Video

Dr. McGregor on the Goals of ADT in Prostate Cancer

Pei-Chun McGregor, MD, cardio-oncologist and director of Ambulatory Cardiology at VA Boston Healthcare System, instructor in medicine, Brigham and Women’s Hospital, discusses the goals of androgen deprivation therapy (ADT) in the treatment of patients with prostate cancer.

Pei-Chun McGregor, MD, cardio-oncologist and director of Ambulatory Cardiology at VA Boston Healthcare System, instructor in medicine, Brigham and Women’s Hospital, discusses the goals of androgen deprivation therapy (ADT) in the treatment of patients with prostate cancer.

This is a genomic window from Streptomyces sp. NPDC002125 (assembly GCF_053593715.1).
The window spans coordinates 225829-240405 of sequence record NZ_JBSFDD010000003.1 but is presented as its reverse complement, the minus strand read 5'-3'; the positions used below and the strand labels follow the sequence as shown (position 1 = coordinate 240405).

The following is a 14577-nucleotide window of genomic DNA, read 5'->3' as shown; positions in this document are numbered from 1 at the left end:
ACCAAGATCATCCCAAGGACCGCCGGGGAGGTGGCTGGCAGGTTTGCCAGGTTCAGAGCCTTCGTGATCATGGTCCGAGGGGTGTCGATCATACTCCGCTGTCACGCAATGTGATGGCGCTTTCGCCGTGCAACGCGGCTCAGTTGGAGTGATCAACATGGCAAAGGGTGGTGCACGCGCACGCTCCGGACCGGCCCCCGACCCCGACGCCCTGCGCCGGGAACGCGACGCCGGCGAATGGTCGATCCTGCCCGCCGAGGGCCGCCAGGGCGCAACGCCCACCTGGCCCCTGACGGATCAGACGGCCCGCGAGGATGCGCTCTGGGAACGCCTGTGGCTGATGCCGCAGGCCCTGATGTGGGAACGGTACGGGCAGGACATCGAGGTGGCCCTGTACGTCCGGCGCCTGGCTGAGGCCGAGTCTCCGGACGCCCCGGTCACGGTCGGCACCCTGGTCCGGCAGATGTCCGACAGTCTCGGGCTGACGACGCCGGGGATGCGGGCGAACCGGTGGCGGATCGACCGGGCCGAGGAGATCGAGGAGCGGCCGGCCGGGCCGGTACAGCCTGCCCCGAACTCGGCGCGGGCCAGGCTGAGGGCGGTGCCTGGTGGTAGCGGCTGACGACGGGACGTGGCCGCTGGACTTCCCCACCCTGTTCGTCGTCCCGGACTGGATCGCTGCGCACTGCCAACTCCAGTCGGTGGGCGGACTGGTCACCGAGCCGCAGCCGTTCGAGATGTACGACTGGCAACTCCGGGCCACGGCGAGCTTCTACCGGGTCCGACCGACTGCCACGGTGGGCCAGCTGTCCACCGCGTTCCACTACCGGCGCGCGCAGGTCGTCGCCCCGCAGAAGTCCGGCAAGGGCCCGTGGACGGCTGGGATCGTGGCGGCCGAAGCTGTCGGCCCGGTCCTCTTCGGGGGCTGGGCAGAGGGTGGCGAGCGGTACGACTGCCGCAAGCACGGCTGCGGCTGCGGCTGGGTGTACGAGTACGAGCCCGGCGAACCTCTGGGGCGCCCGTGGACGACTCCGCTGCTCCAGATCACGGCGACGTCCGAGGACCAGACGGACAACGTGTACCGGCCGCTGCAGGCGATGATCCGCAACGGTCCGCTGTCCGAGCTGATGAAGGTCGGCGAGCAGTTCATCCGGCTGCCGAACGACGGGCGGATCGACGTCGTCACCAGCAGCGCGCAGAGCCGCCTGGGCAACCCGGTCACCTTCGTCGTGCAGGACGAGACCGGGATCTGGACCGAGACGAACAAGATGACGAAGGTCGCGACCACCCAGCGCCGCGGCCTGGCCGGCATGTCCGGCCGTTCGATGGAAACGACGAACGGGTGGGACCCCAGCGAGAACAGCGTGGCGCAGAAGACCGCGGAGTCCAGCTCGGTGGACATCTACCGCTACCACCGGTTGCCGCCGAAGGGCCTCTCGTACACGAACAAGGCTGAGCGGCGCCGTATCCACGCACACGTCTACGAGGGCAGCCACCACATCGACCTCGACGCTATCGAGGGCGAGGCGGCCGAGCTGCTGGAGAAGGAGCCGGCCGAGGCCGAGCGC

ADT is meant to suppress testosterone levels, which is the cause of cancer proliferation in prostate cancer. Those levels can be suppressed either through gonadotropin-releasing hormone antagonists and agonists or through newer agents, such as the CYP17 inhibitors or the antiandrogens, explains McGregor.

By suppressing testosterone levels, ADT is essentially chemically-induced menopause, adds McGregor. Therefore, patients will experience all the events associated with menopause, which include loss of libido, erectile dysfunction in men, hot flashes, muscle wasting, development of subcutaneous fat, anemia, fatigue, and cognitive impairment.

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